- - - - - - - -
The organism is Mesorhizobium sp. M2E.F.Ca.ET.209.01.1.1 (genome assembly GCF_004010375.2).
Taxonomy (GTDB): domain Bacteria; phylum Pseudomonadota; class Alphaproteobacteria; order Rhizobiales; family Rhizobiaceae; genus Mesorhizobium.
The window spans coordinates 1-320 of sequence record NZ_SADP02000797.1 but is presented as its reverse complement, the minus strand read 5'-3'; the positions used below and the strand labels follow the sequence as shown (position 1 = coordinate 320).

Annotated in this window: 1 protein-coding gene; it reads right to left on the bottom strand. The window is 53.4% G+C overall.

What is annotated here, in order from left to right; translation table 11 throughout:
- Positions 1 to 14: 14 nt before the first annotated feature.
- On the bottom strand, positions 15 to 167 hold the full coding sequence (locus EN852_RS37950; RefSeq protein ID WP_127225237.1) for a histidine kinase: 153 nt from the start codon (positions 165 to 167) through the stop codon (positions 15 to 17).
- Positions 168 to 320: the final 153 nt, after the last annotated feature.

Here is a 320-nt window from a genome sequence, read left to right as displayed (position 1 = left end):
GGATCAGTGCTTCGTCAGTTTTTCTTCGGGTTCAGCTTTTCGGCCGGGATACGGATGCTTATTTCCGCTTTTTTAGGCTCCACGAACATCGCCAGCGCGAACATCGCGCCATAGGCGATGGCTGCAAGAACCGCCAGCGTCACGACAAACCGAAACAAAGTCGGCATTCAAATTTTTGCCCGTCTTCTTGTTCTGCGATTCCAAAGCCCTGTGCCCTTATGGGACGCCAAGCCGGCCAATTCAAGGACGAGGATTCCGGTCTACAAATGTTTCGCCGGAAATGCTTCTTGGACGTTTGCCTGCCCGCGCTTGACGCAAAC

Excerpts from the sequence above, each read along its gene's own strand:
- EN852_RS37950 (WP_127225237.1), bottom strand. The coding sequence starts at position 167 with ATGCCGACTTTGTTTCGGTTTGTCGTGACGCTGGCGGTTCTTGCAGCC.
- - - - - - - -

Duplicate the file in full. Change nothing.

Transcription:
The organism is Mesorhizobium sp. M2E.F.Ca.ET.209.01.1.1 (genome assembly GCF_004010375.2).
Taxonomy (GTDB): domain Bacteria; phylum Pseudomonadota; class Alphaproteobacteria; order Rhizobiales; family Rhizobiaceae; genus Mesorhizobium.
The window spans coordinates 1-320 of sequence record NZ_SADP02000797.1 but is presented as its reverse complement, the minus strand read 5'-3'; the positions used below and the strand labels follow the sequence as shown (position 1 = coordinate 320).

Annotated in this window: 1 protein-coding gene; it reads right to left on the bottom strand. The window is 53.4% G+C overall.

What is annotated here, in order from left to right; translation table 11 throughout:
- Positions 1 to 14: 14 nt before the first annotated feature.
- On the bottom strand, positions 15 to 167 hold the full coding sequence (locus EN852_RS37950; RefSeq protein ID WP_127225237.1) for a histidine kinase: 153 nt from the start codon (positions 165 to 167) through the stop codon (positions 15 to 17).
- Positions 168 to 320: the final 153 nt, after the last annotated feature.

Here is a 320-nt window from a genome sequence, read left to right as displayed (position 1 = left end):
GGATCAGTGCTTCGTCAGTTTTTCTTCGGGTTCAGCTTTTCGGCCGGGATACGGATGCTTATTTCCGCTTTTTTAGGCTCCACGAACATCGCCAGCGCGAACATCGCGCCATAGGCGATGGCTGCAAGAACCGCCAGCGTCACGACAAACCGAAACAAAGTCGGCATTCAAATTTTTGCCCGTCTTCTTGTTCTGCGATTCCAAAGCCCTGTGCCCTTATGGGACGCCAAGCCGGCCAATTCAAGGACGAGGATTCCGGTCTACAAATGTTTCGCCGGAAATGCTTCTTGGACGTTTGCCTGCCCGCGCTTGACGCAAAC

Excerpts from the sequence above, each read along its gene's own strand:
- EN852_RS37950 (WP_127225237.1), bottom strand. The coding sequence starts at position 167 with ATGCCGACTTTGTTTCGGTTTGTCGTGACGCTGGCGGTTCTTGCAGCC.